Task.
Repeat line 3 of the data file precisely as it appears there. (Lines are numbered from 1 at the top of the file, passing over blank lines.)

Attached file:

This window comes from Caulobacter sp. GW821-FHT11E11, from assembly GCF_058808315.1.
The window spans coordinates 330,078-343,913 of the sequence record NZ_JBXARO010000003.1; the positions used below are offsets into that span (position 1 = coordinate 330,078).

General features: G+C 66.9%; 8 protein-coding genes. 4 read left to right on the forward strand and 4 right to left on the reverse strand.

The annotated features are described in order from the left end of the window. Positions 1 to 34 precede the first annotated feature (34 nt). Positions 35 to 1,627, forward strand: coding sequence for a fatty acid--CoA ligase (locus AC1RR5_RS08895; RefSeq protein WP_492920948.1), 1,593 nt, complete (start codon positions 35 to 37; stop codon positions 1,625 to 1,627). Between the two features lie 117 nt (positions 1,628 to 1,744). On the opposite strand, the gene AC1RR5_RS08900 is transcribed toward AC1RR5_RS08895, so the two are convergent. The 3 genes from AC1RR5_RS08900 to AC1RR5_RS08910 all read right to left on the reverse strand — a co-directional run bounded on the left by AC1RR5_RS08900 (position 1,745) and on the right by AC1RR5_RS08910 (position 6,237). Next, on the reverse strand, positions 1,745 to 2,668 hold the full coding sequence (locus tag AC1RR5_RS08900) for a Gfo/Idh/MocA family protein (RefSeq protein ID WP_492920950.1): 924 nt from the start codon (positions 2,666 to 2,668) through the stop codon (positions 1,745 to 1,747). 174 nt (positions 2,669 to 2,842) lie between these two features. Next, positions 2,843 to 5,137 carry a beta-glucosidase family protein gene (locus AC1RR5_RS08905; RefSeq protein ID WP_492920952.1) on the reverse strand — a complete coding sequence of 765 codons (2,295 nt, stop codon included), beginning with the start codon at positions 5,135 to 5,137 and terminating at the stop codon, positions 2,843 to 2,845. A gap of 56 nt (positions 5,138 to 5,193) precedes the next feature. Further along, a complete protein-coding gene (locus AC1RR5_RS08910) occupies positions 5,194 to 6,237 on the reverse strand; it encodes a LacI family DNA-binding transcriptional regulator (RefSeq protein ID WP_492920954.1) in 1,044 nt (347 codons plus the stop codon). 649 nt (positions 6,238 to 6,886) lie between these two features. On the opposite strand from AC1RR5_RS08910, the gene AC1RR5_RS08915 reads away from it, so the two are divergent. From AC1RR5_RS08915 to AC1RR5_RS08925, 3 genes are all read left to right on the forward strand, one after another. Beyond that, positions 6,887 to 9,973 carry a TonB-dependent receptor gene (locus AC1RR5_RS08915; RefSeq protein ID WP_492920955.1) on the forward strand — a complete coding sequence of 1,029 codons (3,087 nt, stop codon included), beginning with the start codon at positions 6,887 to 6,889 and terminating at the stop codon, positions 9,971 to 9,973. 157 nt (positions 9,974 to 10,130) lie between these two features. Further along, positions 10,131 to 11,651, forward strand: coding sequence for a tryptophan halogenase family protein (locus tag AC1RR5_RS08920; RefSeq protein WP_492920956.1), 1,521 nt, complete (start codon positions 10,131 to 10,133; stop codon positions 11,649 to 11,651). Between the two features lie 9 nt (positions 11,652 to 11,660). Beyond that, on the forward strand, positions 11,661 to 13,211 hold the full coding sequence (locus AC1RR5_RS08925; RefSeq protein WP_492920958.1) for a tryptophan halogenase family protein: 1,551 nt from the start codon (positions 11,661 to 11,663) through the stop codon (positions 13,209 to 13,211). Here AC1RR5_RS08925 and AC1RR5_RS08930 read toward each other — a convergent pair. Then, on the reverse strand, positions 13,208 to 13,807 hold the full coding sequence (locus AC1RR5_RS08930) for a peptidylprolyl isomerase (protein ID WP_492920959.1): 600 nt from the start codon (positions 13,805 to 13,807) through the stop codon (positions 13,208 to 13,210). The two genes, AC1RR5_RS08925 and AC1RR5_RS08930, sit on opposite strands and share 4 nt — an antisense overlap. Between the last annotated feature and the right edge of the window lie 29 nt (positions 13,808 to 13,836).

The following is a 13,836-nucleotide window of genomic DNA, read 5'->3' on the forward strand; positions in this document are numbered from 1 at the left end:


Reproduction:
General features: G+C 66.9%; 8 protein-coding genes. 4 read left to right on the forward strand and 4 right to left on the reverse strand.